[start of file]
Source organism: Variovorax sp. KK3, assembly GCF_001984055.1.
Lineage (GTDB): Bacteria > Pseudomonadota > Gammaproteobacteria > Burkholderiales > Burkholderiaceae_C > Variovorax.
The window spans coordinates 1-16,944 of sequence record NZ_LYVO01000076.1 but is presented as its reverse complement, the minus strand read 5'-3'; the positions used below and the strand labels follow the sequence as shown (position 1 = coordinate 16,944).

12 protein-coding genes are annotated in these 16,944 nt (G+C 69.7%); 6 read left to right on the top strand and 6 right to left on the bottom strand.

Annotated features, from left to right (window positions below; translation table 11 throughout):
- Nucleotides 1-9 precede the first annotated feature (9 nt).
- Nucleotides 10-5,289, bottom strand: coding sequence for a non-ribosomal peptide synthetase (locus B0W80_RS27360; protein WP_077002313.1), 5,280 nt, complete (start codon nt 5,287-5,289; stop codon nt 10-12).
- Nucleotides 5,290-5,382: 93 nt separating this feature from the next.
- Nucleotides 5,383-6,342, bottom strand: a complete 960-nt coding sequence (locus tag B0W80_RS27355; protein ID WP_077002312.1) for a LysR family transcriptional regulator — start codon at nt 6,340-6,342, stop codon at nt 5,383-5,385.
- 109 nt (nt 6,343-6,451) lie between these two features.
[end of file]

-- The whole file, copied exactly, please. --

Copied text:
Source organism: Variovorax sp. KK3, assembly GCF_001984055.1.
Lineage (GTDB): Bacteria > Pseudomonadota > Gammaproteobacteria > Burkholderiales > Burkholderiaceae_C > Variovorax.
The window spans coordinates 1-16,944 of sequence record NZ_LYVO01000076.1 but is presented as its reverse complement, the minus strand read 5'-3'; the positions used below and the strand labels follow the sequence as shown (position 1 = coordinate 16,944).

12 protein-coding genes are annotated in these 16,944 nt (G+C 69.7%); 6 read left to right on the top strand and 6 right to left on the bottom strand.

Annotated features, from left to right (window positions below; translation table 11 throughout):
- Nucleotides 1-9 precede the first annotated feature (9 nt).
- Nucleotides 10-5,289, bottom strand: coding sequence for a non-ribosomal peptide synthetase (locus B0W80_RS27360; protein WP_077002313.1), 5,280 nt, complete (start codon nt 5,287-5,289; stop codon nt 10-12).
- Nucleotides 5,290-5,382: 93 nt separating this feature from the next.
- Nucleotides 5,383-6,342, bottom strand: a complete 960-nt coding sequence (locus tag B0W80_RS27355; protein ID WP_077002312.1) for a LysR family transcriptional regulator — start codon at nt 6,340-6,342, stop codon at nt 5,383-5,385.
- 109 nt (nt 6,343-6,451) lie between these two features.